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When you have horses, being able to tow them means that you can make the most of events and competitions all around the country.

However, to keep you, the horses, and other road users safe, the Driver and Vehicle Standards Agency has issued guidance on transporting horses in horseboxes and trailers, so we thought we’d take a look.

Firstly if you plan on transporting horses to or through Europe, it’s worth noting that there have been new rules in place since 2022 so you’ll need to look them up and make sure you comply.

Here in the UK you need have the correct driving licence category – it’s easy to check online and will depend on when you passed your test and the size and type of vehicle – so if your horsebox or horse trailer and towing vehicle has a maximum authorised mass (MAM) over 3,500kg you might need a Driver Certificate of Professional Competence.

Similarly, if your horsebox or trailer and towing vehicle has a MAM of 3,500kg or more and you are using it commercially, or simply has a MAM of 7,500kg or more, you need to follow official ‘drivers’ hours rules’ rules and use a tachograph but this is fairly unlikely to be the case for the majority of horse lovers. You also need to check whether you’re qualified to transport horses for commercial reasons or on journeys of 65km or longer, or more than 8 hours.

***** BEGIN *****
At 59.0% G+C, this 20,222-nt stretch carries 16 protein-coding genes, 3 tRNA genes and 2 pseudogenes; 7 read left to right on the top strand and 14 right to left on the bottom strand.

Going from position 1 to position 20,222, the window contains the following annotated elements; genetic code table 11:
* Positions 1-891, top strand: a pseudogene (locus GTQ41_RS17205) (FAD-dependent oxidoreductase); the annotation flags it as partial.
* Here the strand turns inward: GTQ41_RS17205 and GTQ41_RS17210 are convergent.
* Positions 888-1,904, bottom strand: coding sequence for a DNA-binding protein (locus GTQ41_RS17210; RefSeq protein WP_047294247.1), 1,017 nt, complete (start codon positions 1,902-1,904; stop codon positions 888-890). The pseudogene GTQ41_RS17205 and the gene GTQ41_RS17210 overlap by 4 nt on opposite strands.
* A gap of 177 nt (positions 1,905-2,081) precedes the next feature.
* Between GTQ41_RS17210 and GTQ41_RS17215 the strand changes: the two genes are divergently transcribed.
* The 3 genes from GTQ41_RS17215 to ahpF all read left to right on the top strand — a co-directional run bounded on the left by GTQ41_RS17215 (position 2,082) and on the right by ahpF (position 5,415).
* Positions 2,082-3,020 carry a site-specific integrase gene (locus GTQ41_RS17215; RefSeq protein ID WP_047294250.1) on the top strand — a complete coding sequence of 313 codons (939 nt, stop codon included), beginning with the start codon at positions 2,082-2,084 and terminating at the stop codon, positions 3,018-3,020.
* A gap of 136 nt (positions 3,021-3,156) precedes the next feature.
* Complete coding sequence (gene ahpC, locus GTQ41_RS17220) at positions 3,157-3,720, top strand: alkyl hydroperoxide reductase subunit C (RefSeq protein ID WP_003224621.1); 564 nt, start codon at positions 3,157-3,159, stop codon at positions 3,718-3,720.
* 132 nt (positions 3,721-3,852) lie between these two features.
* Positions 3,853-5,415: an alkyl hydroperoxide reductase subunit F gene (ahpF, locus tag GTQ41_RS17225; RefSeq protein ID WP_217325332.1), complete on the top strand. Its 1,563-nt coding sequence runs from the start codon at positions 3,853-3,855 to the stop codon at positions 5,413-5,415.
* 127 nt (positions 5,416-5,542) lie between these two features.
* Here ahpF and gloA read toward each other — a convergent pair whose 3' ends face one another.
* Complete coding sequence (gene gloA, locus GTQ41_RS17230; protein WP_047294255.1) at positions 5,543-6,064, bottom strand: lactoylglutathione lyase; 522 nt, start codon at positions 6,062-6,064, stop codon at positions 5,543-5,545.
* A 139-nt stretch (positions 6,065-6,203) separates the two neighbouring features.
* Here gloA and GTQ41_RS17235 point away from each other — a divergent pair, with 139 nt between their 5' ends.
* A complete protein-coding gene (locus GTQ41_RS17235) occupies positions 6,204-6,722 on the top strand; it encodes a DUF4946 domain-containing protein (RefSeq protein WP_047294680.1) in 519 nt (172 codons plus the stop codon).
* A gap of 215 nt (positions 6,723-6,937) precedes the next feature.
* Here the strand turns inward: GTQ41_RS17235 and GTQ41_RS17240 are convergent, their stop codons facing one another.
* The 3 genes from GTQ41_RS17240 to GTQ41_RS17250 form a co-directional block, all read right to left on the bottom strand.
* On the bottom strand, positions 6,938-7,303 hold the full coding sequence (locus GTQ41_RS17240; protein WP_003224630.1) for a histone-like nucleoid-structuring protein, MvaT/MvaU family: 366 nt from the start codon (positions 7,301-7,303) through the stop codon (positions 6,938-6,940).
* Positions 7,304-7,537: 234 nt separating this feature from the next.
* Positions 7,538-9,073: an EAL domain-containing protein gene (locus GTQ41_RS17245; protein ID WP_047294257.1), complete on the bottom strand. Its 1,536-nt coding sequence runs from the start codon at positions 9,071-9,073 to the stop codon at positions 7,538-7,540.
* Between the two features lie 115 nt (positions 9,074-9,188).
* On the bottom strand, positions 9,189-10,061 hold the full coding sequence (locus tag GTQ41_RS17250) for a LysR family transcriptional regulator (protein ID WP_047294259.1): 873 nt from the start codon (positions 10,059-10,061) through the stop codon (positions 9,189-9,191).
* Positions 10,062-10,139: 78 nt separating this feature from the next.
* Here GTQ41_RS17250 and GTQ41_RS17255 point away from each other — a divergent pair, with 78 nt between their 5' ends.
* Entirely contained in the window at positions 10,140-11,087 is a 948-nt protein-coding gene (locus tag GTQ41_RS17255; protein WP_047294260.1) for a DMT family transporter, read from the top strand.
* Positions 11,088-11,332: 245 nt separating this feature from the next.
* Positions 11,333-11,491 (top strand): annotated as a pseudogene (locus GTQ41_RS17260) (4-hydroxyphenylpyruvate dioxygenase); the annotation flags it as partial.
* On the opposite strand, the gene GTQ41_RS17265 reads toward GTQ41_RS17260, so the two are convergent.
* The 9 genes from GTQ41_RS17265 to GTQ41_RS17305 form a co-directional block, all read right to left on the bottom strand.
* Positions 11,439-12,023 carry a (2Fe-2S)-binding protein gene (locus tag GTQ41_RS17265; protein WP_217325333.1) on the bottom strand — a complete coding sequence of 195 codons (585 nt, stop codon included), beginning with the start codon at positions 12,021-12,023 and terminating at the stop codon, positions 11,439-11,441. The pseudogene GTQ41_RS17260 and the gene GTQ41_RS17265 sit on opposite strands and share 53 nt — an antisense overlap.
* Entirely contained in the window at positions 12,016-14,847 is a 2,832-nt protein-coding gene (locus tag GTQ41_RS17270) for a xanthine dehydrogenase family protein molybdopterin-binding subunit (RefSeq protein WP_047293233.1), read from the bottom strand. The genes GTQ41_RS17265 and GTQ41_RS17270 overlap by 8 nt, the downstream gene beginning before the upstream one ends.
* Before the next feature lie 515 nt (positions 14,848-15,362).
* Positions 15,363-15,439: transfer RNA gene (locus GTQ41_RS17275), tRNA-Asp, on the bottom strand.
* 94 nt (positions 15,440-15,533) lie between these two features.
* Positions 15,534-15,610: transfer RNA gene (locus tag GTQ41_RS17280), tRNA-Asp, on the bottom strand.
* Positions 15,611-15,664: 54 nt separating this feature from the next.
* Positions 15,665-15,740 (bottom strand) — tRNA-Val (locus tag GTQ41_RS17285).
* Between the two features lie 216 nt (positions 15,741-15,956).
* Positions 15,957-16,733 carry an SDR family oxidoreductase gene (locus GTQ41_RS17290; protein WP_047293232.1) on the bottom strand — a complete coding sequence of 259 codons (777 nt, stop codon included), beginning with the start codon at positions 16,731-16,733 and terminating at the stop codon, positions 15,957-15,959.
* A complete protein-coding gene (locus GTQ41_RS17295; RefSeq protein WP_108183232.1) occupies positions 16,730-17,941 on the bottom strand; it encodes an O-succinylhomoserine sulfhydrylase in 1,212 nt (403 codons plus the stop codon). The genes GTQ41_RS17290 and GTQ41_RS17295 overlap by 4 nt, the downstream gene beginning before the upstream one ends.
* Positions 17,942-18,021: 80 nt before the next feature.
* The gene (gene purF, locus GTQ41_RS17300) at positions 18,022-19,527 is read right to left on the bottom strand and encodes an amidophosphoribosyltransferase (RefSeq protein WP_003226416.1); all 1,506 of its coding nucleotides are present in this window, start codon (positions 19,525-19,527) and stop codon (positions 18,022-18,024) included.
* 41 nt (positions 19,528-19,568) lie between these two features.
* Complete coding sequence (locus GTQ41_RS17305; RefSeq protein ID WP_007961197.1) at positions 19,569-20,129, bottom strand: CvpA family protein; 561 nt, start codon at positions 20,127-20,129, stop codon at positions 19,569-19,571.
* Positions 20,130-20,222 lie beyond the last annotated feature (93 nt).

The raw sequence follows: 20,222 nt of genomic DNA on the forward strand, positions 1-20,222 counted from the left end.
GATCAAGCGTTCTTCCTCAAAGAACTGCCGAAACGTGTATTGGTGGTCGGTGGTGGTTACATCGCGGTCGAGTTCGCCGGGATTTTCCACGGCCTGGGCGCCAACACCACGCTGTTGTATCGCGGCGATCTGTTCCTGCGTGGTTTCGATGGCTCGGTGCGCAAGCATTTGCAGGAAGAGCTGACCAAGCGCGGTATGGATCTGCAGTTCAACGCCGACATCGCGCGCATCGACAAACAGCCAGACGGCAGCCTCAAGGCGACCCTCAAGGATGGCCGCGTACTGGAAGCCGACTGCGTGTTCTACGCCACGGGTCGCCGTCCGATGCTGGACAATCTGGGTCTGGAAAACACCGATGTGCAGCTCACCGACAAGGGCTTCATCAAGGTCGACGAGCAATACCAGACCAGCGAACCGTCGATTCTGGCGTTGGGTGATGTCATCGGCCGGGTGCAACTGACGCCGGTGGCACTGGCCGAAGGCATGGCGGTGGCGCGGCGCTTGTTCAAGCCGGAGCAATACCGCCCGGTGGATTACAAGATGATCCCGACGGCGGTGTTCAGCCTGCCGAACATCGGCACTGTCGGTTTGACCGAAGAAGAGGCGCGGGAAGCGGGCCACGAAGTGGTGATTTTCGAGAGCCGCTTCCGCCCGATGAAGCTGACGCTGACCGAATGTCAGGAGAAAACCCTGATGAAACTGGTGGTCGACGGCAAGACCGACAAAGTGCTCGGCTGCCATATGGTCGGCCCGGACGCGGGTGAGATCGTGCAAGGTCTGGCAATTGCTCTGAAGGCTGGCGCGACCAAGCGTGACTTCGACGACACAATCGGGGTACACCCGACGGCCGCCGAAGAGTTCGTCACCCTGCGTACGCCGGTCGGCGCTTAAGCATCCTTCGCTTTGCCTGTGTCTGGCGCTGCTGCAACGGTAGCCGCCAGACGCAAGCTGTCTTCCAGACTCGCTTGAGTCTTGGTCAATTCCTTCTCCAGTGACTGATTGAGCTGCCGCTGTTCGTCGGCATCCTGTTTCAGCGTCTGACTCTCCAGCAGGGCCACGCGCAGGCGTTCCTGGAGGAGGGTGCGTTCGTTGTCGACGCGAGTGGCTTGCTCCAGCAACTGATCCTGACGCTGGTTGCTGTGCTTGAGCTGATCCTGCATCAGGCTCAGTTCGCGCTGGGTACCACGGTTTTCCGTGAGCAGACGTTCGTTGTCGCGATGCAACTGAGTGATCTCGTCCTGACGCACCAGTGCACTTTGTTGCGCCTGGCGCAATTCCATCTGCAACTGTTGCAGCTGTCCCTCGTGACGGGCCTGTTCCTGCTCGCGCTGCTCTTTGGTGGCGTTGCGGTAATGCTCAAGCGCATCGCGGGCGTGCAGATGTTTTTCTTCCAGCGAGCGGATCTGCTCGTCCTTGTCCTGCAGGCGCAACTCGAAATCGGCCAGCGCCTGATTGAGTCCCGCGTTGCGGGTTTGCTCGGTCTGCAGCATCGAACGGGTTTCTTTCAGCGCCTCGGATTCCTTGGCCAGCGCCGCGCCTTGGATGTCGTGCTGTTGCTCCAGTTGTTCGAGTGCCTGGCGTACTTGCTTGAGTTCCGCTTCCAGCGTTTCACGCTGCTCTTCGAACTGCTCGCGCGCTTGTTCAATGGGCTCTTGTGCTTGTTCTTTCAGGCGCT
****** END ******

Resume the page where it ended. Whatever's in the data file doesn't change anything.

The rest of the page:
As with any trailer, regular routine maintenance is essential – for compliance, safety, and of course, the horses’ comfort – especially as horseboxes and horsebox trailers are likely to be used regularly at some parts of the year and only occasionally for the rest of it. And just like other road vehicles, a horsebox must have an annual MOT which is where Cheshire Trailers’ service, inspection and repairs are useful for keeping your horsebox or horse trailer legal and safe.

Of course, doing your own check can help nip any problems in the bud so a regular look at the ramps, the floor, the stalls and the partitions for example, is a good idea.

It goes without saying that keeping your horses safe and comfortable on the journey will be a high priority for you. You can help this by planning the journey with the shortest route, checking the horses frequently and seeing to water, feed and rest, only transporting them when they are fit to travel, making sure the horsebox or trailer is safe, and that the horses are handled by people who are competent with them. Basically, looking after their welfare to the best of your ability.

Finally, it’s probably worth checking your whether breakdown cover includes your horsebox or trailer – just in case.